You are right about the cams though.  Most people seem to feel comfortable running a stock M3 S50 engine at 7000 - 7200 rpm, and with cams and software I expect that is where it will be.  At this moment, I am not planning to build the engine to manage higher RPM's, but if something were to happen to it, I would seriously considering doing so at that time.  I am by NO MEANS knowledgeable when it comes to engine internals, and that is why cams are the limit of my comfort in modifying the engine.  I will rely on the expertise of BimmerHaus to provide any answers I am looking for, and so far that has been their recommendation.  Bob has stated that with cams and the other slight modifications; I will be in the 310 crank HP ranges, which for me and the track driving would be a great place to start.  Much more power and I will have serious issues keeping the power on the ground, without making changes to wheel widths, locking diffs, and gearing.  My intention now is to maximize the current setup of the M3, for my use in SCCA ITE events, when I get there.  I have to be careful about what mods I make, and follow the rules in doing so as well.
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Cole

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« Reply #67 on: April 16, 2005, 03:00:19 PM »
I would be interested to see a head-2-head of the E36 M3 vs. the B5S4 on a track.

"Top Gear" did one of the E46 vs. the B6 S4 and had some interesting things to say.

The M3 was about 2-3 car lenghts faster at the end of the 1/4 mile.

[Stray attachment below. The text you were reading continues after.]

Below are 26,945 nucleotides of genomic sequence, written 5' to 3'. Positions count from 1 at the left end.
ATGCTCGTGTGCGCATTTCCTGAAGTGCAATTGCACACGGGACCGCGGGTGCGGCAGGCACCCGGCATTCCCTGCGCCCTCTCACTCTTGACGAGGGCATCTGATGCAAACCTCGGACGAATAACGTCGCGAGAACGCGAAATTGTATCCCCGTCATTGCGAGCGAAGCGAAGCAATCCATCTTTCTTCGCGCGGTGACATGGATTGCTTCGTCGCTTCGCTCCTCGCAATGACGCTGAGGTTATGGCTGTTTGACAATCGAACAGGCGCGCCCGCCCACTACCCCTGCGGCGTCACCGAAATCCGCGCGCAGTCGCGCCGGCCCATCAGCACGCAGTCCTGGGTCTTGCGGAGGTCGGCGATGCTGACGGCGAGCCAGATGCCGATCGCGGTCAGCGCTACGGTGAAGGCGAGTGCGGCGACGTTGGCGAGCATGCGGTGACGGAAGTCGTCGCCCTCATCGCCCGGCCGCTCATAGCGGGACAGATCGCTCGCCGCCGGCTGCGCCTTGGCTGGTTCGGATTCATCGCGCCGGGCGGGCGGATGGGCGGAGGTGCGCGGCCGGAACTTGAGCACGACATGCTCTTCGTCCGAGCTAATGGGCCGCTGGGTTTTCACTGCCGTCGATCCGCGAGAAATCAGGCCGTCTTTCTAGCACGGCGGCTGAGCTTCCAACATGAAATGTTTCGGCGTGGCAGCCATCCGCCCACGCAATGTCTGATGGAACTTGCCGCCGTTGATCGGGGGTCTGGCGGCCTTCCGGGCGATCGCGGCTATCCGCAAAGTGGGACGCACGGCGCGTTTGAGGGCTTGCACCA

The M3 was more "fun" and the Audi felt "Smooth and safe". (I am actually paraphrashing here)
On the racetrack however the Audi smoked the M3. 8O

I would be interested if anyone knows of a link to a comparison of a stock b5 s4 vs. a stock M3.  I know the M3 is slightly faster in a straight line. But wondering if all the rumors of handling are due to "feeling" and not actual results.

I personally would rather have a car that handels well than one with lots of power. But since I bought the S4 I understand where the power hungy addiction comes from.

Up until yesterday I swore I would dial in the suspension before anymore power modifications. (then I blew a turbo! If I have to replace it, I may as well upgrade while I am in there :D )

Usable power for track use varies a lot from car to car. Too much power in the M3 may actually make it MUCH harder to drive a clean lap. The nice thing about the M3 is that it has very linier and predictable power. This is MUCH easier to use on a track.  

I auto-Xed a MR2 Turbo and the power curve made it a very tricky car to drive well on the course. Throttle modulation is nowhere near the same as a NA car.

The dyno is a great tool. But it is only a very small slice of the overall pie of information needed to determine overall performance.

One last thought. A road course is made up of two parts. Straight lines and curves. This requires three things. Going, stopping and turning.  You can blend these in a variation of ratios and end up with the same lap times.

Cole Ford
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Cole

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« Reply #68 on: May 31, 2005, 08:07:58 PM »

Cole Ford